My mom’s method of parenting, an anomaly against the Parenting Handbook for Dummies doctors give out post birth , never told me what to wear or what not to wear. Suggestions were welcome. And inappropriate attire would never make it out the door alive. But never was I awarded a Danny Tanner expression. The one that creeps up alongside your front door as if to say, “You are not leaving the house like that, young lady!” As I could imagine Deejay and Stephanie and even baby Michelle probably experienced growing up in that constraining household. And yes, I’ve been watching too much Fuller House on Netflix.
It was mostly for the better. But looking back now at old pictures pre-dating high school, warrants me to wonder why nobody ever stopped me before I sped out the front door. If I wanted to show up to middle school in purple argyle socks, a lavender sweater and magenta pompom earrings that begged me to break out into a cheerleader chant—Like I did on one such occasion—I would have signed up for my school’s musical that year. But because I am tone deaf, and clearly color blind, I would never have thought to do such a thing.
With my outlet of self-expression through clothing, the sky was, clearly, the limit. Even if that sky was 50 shades of purple. But after jetting out the door one morning this week, I received a text from my mom: “You can’t wear those pants ever again,” It read. I was stunned. I’d been caught. I knew I needed to burn them immediately.
She was referring to the Interview Pants.
The ones I bought before my first interview. Two years ago. They were once navy, and now a shade of light blue, from consecutive wear and overuse. They were made of cotton eyelet. A cross breed between your mom’s pinstripe pants from the 80’s and your dad’s business trousers. “Cigar pants”, the industry calls them. Skinny pants, like its name suggests, with just enough butt room to sit down comfortably in a hot seat— AKA the interviewee chair. There was nothing particularly special about them, no sentimental value, and no lucky charm. It’s seen me through triumph and rejection. Through fumbled words of designers I’ve never heard of and confident rants of my achievements.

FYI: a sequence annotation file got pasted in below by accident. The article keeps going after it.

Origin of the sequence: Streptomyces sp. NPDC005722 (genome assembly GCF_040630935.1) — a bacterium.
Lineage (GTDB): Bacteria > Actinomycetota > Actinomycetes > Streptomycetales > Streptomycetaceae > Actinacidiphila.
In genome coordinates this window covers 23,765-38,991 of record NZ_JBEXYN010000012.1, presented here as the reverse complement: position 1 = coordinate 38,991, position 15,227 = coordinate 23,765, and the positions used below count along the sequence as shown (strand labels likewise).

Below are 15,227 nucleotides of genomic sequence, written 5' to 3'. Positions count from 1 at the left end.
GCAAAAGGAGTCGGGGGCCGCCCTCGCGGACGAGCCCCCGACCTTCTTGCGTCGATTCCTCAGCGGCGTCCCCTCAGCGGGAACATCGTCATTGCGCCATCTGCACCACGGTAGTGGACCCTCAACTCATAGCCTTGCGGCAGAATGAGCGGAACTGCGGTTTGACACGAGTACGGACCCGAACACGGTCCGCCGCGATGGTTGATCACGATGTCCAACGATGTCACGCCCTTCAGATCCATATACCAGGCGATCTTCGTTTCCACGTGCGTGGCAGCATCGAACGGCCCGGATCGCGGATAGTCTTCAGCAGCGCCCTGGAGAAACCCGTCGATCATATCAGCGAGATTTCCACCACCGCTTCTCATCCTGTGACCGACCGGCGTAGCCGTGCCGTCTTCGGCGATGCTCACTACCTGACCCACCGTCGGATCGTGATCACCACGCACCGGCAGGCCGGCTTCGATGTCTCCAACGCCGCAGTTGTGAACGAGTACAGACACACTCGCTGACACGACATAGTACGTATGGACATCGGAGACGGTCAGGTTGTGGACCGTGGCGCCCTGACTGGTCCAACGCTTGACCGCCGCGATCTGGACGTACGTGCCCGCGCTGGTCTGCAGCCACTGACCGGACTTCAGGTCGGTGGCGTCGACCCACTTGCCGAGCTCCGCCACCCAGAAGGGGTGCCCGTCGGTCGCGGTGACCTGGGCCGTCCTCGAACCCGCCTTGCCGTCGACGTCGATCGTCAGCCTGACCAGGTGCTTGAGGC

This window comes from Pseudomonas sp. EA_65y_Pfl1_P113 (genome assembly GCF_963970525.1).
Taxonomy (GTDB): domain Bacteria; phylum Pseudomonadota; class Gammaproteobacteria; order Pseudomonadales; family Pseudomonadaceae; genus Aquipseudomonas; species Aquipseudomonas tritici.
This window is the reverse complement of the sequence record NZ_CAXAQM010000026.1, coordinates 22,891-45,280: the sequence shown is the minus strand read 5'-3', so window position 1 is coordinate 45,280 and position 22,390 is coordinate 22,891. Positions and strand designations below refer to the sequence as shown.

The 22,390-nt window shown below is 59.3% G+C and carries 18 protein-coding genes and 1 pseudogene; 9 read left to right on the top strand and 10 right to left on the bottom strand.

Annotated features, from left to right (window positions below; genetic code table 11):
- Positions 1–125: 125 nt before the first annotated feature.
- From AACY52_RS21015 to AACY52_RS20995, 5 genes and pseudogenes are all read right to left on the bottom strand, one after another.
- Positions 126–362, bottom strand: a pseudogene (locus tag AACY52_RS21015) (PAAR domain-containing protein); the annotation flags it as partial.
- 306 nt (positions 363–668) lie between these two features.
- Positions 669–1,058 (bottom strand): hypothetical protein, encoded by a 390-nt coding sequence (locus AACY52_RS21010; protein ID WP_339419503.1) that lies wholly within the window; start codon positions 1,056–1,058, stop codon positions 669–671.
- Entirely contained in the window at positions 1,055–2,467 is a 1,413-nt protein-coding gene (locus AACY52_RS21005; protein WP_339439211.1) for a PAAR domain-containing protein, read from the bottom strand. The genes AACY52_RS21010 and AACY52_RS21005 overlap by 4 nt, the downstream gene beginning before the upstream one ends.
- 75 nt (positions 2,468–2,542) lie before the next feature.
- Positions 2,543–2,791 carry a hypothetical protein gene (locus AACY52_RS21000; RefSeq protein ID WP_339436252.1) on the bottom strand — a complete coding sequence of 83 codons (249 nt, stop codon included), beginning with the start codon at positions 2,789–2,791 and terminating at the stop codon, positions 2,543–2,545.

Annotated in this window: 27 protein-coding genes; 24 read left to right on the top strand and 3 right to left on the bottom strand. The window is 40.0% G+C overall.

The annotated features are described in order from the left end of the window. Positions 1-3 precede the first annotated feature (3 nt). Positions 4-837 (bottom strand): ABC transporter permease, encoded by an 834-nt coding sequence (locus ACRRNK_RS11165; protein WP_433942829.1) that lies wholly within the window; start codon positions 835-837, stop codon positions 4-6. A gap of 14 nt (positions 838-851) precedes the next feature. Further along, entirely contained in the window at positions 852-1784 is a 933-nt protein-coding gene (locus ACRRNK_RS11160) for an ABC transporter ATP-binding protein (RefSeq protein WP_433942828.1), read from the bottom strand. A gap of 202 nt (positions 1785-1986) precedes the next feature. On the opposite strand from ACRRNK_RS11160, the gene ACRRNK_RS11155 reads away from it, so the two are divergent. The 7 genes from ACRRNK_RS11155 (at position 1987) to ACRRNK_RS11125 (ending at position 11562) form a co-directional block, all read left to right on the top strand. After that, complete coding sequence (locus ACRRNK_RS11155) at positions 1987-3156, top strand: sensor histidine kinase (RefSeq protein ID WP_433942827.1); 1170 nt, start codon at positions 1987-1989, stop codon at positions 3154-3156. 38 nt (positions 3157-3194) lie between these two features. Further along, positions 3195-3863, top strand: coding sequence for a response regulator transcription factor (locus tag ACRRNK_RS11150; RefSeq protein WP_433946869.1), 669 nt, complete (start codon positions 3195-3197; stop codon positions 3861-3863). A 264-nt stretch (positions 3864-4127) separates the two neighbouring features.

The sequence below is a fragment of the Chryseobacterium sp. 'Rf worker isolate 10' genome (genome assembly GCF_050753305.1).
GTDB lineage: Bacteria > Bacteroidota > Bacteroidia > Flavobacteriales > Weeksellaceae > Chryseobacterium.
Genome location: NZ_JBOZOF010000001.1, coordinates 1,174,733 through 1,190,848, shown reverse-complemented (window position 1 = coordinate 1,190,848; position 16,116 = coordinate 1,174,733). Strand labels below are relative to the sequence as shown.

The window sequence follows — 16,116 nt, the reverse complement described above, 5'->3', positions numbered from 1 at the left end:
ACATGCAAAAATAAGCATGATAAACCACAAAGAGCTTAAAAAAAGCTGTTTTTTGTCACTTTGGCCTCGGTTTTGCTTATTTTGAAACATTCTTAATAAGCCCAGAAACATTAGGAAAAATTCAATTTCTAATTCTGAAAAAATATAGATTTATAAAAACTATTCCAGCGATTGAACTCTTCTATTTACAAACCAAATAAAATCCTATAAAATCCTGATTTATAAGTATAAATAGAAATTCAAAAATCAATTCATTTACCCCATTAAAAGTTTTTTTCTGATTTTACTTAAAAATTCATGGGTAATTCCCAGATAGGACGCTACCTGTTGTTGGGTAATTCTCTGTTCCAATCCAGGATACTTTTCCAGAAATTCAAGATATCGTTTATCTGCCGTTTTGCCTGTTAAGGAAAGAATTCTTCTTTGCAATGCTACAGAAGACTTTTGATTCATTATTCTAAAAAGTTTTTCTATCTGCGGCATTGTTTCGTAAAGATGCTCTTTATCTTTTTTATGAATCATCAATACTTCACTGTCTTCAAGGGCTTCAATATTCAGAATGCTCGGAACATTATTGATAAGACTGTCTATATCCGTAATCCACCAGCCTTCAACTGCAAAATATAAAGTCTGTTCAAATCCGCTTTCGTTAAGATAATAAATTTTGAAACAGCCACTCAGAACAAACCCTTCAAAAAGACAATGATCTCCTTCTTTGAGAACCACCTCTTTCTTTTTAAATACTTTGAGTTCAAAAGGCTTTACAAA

There was nothing else in my closet that screamed BIZNESS PROFESH. And so fall turned into spring, turned into fall again. 2014 turned into ‘15 turned into ‘16. And there you had me walking into Elie Tahari that morning with the same pants, violating every outfit repeater offense under the sun.
My mom was right. It was time to say goodbye. Off to the back of the closet they went alongside my sequined shrug. Remember those? They’ve yet to make a comeback. Anyways, I bought myself a pair of dusty pink spring interview pants. I hope my former pants don’t look at this as an act of betrayal but a token of change. Moving on to bigger and better things, right?
Here are some things you can wear to an interview that says, “I’m not uptight but still sophisticated and chic and I don’t have to wear a suit pant to prove that to you”
- Never wear any form of jean
- Flats are fine
- Tailored clothing
- Always bring a copy of your resume. (Lesson learned)
- Memorize your work experience
- Have a favorite designer and why
- Do your research about the company
- Have a Strength/weakness
- A little about yourself: Major, school, year you're graduating, passions.
- Ask a question at the end. I usually ask something about the interviewer: What was your career trajectory leading up to this company? What are some day to day tasks here?
- Make yourself seem like an asset to the company. What skills can you offer them?
- Throw something you read recently about the company or your favorite piece they've design and why. Something personal and relatable, but not too personal.